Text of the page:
What Makes An Elio?

Elio Motors has been pushing to get their low cost autocycle to market and they have developed a few prototypes. They brought their P4 prototype to the New York International Auto Show this year and I got a chance to get a closer look at it as well as speak to Paul Elio and some of his team. Paul was happy to emphasize that they are trying to cut costs by using existing parts and as I looked closely at the the prototype I noticed many components that appear to come from an array of other vehicles.
Elio has been promising that they would have a vehicle ready for production for a few years and while I am hard pressed to believe that they will actually bring it to production any time soon the parts bin treatment does give me some hope. Designing and building parts from scratch takes a lot of research and development and increases production costs so integrating existing parts makes sense and as I looked over the P4 I noticed many familiar pieces.

As soon as the hood is popped open on the P4 you notice the familiar Suzuki G10 993cc engine as it came in the Geo Metro. This engine was initially chosen because it is simple and provided for decent fuel economy in the Metro while having a non-interference design that provided some safety for the internals in case of a timing belt failure.  The prototype also uses the instrument cluster from a Geo Metro convertible or Suzuki Swift as it contains a tachometer which did not come the standard Metro. The original plan was to use the G10 engine with a few updates but since they were going to have significant re-tooling costs they decided build their own proprietary engine that is similar to the G10 but uses a timing chain instead of a belt along with a slew of other improvements. The engine diagrams have been on display for some time but have not been installed into any prototype yet. While their proprietary engine might be more efficient than the G10, I would think that they could find a more modern off the shelf 3-cylinder unit such as the HR12DE from Nissan and implement it at a lower cost. The current transmission is the 3-speed automatic unit that also comes from the Metro while the production vehicle is slated to be built with a 5-Speed manual from Aisin or an optional new automatic transmission.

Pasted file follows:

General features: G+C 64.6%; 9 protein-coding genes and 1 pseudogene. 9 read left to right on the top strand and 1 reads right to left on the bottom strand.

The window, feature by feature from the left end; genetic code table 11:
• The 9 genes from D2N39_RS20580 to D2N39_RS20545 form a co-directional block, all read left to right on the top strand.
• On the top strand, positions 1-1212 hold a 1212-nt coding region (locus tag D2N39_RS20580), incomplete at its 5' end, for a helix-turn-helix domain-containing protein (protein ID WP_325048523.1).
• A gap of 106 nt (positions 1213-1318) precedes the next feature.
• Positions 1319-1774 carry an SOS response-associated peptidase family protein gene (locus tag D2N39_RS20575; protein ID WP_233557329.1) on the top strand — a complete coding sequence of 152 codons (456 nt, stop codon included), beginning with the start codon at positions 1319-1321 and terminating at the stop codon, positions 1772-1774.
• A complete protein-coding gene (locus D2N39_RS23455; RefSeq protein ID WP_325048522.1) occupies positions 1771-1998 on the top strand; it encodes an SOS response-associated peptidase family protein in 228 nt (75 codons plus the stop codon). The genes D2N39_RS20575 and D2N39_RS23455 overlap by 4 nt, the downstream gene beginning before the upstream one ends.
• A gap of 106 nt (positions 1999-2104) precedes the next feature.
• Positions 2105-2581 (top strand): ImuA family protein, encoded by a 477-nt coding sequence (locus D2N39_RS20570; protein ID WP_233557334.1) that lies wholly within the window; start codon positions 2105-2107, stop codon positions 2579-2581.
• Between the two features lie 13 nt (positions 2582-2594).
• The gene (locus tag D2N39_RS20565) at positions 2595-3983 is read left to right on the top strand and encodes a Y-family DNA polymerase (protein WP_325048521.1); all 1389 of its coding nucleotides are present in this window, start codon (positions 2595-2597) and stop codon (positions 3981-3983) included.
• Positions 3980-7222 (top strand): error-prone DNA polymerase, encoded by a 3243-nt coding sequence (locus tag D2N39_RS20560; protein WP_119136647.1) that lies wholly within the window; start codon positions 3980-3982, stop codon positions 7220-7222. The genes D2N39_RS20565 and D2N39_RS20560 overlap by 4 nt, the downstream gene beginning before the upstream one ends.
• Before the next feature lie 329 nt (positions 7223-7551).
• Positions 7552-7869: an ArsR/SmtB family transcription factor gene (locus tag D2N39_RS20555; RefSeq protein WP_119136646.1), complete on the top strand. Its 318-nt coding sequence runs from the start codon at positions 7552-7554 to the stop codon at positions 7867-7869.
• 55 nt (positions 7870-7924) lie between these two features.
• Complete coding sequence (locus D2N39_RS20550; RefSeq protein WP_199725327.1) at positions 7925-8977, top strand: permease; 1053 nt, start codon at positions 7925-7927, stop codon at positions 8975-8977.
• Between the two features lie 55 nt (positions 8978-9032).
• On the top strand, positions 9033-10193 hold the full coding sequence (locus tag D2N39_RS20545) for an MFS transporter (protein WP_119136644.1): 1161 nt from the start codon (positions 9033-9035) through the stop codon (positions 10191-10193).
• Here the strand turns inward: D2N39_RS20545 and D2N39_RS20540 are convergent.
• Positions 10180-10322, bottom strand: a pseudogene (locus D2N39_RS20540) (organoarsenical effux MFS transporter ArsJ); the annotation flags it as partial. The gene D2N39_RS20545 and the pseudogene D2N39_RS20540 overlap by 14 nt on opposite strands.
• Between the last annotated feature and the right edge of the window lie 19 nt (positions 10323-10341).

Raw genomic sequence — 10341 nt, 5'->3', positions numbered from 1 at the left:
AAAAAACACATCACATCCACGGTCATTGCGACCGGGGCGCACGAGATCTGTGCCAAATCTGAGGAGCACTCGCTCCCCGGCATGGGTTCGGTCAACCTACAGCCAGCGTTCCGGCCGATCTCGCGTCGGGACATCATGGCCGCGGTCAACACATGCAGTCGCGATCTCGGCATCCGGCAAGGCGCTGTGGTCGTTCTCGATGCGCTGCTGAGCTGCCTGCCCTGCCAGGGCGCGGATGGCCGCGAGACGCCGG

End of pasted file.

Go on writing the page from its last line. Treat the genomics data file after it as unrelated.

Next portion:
The outside of the Elio is fairly unique but once you get a good look at it you will notice that the door handles appear to be pulled directly form the 1998-2002 Honda Accord which actually makes sense as they run about $5 a piece in the aftermarket so I am sure they can get them even cheaper when buying in bulk. The doors also look very familiar themselves and remind me of the first generation Honda Insight but I could not place them as being from another vehicle.  The front and rear lights appear to be proprietary pre-production units as they did not have any DOT stamping on them although the headlights look similar to many motorcycle designs. The rear side glass also looks a bit familiar but was not something I could place.
Once we get inside the P4, you quickly notice some components that might anger many die-hard Chevrolet and Ford fans since the steering wheel comes from the 5th generation Chevrolet Camaro while the seat comes from the 5th generation Ford Mustang. The automatic shifter box appears to be from the Geo as well but the aged shifter seems to have been replaced with the finest fake Carbon Fiber unit they could find on eBay. The HVAC controls are chrome units that look like they could find a place on the bling shelf of your local auto parts store and will hopefully get replaced with something more fitting on the production model.  I got a glimpse of the brakes and suspension and from what I have heard the suspension is custom designed for the P4 while the brakes are pulled from the Hyundai Elantra. I am sure there are many other components that are pulled from other models and if you recognize anything let us know in the comments below.
[Engine Photo Copyright 2015 Redusernab/Bozi Tatarevic]
[All Other Images Courtesy of Elio Motors]

By |2015-07-29T13:30:43+00:00July 29th, 2015|Cars You Should Know|0 Comments

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